This story originally appeared on The Shorrock Files on Jan. 18, 2023. It is shared here with permission.

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In scenes reminiscent of South Korea’s authoritarian past, South Korea’s National Intelligence Service – the successor to the once-dreaded KCIA – raided the headquarters of the country’s second-largest and most militant labor federation on Wednesday morning.

Korean and foreign press services reported that the NIS and the National Policy Agency stormed the offices of the Korean Confederation of Trade Unions (KCTU) and the KCTU-affiliated Korean Health and Medical Workers’ Union in Seoul. They are being charged with violating the anti-communist National Security Law by receiving orders from North Korea, possibly as spies, according to Kiji Noh, a U.S. journalist and peace activist who closely follows South Korean politics.

In a related action just south of the Korean mainland, South Korea’s security forces also raided a “peace shelter” on Jeju Island that is dedicated to remembering the Sewol, a passenger ferry that capsized off the coast of southern Korea in April 2014 while en route to Jeju. That catastrophe killed nearly 300 passengers, mostly high school students, and was one of the incidents that led to the impeachment of former President Park Geun-hye in 2016. Activists at the shelter are also suspected of violating the National Security Law.

The Sewol just after it was raised from the depths, in the Port of Mokpo, May 2017. Photo by Tim Shorrock.

The raids are the latest actions against civil society organizations by the right-wing government of Yoon Suk-yeol. He was elected by a slim margin last year to succeed President Moon Jae-in, a former dissident during the military dictatorships of Park Chung Hee and Chun Doo Hwan. Park and Chun frequently used the National Security Law, a draconian measure first adopted during the fascist rule of Syngman Rhee, to jail and sometimes execute dissidents and opposition figures.

Yoon, like his predecessors, is now using the NSL “as a weapon to intimidate and silence opposition” to his government, Noh said in an interview with The Shorrock Files.

“President Yoon is  facing demands to resign for his oppressive labor policies, his coordination and facilitation of Japanese remilitarization, his support of US weaponization of South Korea against China, as well as corruption,” said Noh. “There have been 23 mass protests against the Yoon administration, demanding that it step down, as well as mass labor strikes.” His raids are “a regression to the horrific tactics of past military dictatorships that used the NSL to budgeon dissent.”

Scenes of the raid were broadcast on Korean television and streamed live by the KCTU on YouTube.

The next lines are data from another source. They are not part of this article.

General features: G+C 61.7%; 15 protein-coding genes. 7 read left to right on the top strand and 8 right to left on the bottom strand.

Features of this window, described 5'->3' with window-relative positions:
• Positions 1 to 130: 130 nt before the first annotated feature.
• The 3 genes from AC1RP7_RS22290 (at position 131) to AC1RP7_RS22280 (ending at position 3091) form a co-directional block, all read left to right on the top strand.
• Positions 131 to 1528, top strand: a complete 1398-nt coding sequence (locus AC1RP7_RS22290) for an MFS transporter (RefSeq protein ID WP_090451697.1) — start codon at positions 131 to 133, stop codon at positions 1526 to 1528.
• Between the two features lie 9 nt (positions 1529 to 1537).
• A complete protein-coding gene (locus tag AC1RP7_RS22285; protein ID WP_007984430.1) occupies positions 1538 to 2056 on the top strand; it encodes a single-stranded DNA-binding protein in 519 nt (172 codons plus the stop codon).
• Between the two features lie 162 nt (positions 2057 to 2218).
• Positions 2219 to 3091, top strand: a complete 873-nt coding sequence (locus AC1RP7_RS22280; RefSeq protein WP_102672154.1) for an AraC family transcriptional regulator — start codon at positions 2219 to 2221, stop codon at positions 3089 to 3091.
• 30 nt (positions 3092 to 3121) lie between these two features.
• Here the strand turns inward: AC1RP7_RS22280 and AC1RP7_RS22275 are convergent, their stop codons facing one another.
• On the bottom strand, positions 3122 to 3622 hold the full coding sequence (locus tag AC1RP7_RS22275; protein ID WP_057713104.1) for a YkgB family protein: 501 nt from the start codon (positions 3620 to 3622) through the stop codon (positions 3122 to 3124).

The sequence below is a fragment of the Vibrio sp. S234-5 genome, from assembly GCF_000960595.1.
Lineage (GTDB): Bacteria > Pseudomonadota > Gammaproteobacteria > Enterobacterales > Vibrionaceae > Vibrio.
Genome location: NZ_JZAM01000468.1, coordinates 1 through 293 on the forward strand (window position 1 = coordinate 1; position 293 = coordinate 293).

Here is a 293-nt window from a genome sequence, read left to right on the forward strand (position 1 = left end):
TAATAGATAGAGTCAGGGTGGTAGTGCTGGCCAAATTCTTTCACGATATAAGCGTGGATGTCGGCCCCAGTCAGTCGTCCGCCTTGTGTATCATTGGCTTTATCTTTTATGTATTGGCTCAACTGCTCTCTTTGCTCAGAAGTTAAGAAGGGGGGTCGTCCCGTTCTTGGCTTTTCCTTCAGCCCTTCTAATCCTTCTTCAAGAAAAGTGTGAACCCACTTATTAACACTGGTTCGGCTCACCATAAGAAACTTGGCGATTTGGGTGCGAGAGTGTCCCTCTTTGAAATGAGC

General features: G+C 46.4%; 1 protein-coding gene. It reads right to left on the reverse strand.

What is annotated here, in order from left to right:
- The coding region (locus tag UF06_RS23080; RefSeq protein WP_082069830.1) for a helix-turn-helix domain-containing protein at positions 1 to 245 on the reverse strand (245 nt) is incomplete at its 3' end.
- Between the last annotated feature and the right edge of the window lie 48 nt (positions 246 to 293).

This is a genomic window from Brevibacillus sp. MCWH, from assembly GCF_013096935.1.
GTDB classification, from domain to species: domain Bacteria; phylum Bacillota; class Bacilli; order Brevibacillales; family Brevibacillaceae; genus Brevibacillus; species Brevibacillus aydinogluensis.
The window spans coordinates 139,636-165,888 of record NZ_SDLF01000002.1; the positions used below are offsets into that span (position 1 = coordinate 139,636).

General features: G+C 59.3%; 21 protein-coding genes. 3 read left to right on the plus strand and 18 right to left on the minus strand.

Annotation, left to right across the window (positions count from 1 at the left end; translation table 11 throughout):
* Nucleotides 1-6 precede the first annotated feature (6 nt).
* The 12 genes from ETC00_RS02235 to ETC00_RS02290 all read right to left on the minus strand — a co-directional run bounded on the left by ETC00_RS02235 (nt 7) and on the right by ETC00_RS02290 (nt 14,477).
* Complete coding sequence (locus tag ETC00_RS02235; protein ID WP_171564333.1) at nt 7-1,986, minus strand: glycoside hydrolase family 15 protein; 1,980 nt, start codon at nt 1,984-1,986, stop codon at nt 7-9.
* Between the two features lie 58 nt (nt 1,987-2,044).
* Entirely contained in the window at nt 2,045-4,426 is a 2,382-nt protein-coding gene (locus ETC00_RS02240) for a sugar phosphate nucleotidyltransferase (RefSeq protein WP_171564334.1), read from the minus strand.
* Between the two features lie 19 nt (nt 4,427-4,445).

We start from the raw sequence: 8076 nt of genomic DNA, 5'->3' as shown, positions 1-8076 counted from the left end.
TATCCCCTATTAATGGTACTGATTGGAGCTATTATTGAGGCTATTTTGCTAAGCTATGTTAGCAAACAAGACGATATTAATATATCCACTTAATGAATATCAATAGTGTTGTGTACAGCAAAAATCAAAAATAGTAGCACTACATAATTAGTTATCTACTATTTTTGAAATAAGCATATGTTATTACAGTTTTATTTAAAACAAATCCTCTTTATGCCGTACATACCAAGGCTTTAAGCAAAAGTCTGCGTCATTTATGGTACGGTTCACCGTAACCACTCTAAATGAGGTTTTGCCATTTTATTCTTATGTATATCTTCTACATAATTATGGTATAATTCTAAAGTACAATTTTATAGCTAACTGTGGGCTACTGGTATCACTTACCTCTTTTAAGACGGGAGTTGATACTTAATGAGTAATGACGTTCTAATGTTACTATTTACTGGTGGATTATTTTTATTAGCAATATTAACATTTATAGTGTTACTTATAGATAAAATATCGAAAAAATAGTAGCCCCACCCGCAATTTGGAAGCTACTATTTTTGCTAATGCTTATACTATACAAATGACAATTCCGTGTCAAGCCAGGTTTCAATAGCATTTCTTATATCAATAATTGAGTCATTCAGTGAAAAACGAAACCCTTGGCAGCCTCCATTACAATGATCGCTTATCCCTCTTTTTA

YouTube video

Here’s how the raids were reported by the center-right Korea Joongang Daily:

The spy agency and police raided the headquarters of a militant labor umbrella organization and three other locations Wednesday to investigate possible violations of the National Security Act.
According to the National Intelligence Service (NIS) and National Police Agency, the NIS obtained a search and seizure warrant from a court to investigate alleged violations of South Korea’s main anti-communist law by officials of the Korean Confederation of Trade Unions (KCTU).
Members of the KCTU tried to physically stop the raid of the group’s head office in Jung District, central Seoul by blocking the raiding party around 10 a.m.

Scuffles broke out between the investigators and KCTU members, who insisted that the organization’s lawyers should be present during the raid. Investigators entered the headquarters after about an hour.

The KCTU livestreamed the raid through its YouTube account.

The NIS and police also raided the headquarters of the KCTU-affiliated Korean Health and Medical Workers’ Union in Yeongdeungpo District, western Seoul.

Outside Seoul, the NIS also raided a so-called “peace shelter” on Jeju Island dedicated to the Sewol passenger ferry, which capsized off the coast on Jindo, South Jeolla in April 2014 while en route to Jeju, killing 299 passengers.

The raid in Jeju was intended to seize documents connected to alleged violations of the National Security Act by a man who currently lives at the shelter.

The man, who was not identified by name, is also the director of the Jeju Sewol Memory Hall, which is located next to the shelter. Police said the man was previously active in the KCTU’s metalworkers’ union.

The shelter offers accommodation to dismissed workers involved in long-term legal battles with former employers, families of victims of manmade disasters, and those who previously suffered acts of state-sponsored violence.

The newspaper described the National Security Law as a holdover from the past.

Passed in 1948, the National Security Act proscribes “any anticipated activities compromising the safety of the State” and “endangering the existence and security of the State or democratic fundamental order” — essentially banning behavior or speech that expresses support for the North Korean regime or communism or advocates the overthrow of the South Korean government.
The law was famously abused by authoritarian governments in the past, but attempts to repeal it have failed.

The law has been used in modern times to prosecute actual cases of sedition.
In 2013, the law was invoked by the NIS to arrest and convict Lee Seok-ki, a lawmaker from the minor liberal Unified Progressive Party, for plotting a rebellion in the event of war between the Koreas. 

That 2013 action by the NIS came as a shock to me because I had just spent a week in Seoul as a guest of the Unified Progressive Party, which had sponsored an “International Peace Symposium to Establish a Peace Treaty on the Korean Peninsula.” I spoke at the conference and wrote about my 2013 visit here.

In a report from Seoul today, Aljazeera added details about Yoon’s use of the National Security Law.

Some [KCTU] members were suspected of having “ties with North Korea”, the spy agency said…

“We and the national police agency have been carrying out our own investigation into the suspects’ alleged ties with North Korea for several years,” an official from the spy agency told the Agence France-Presse news agency.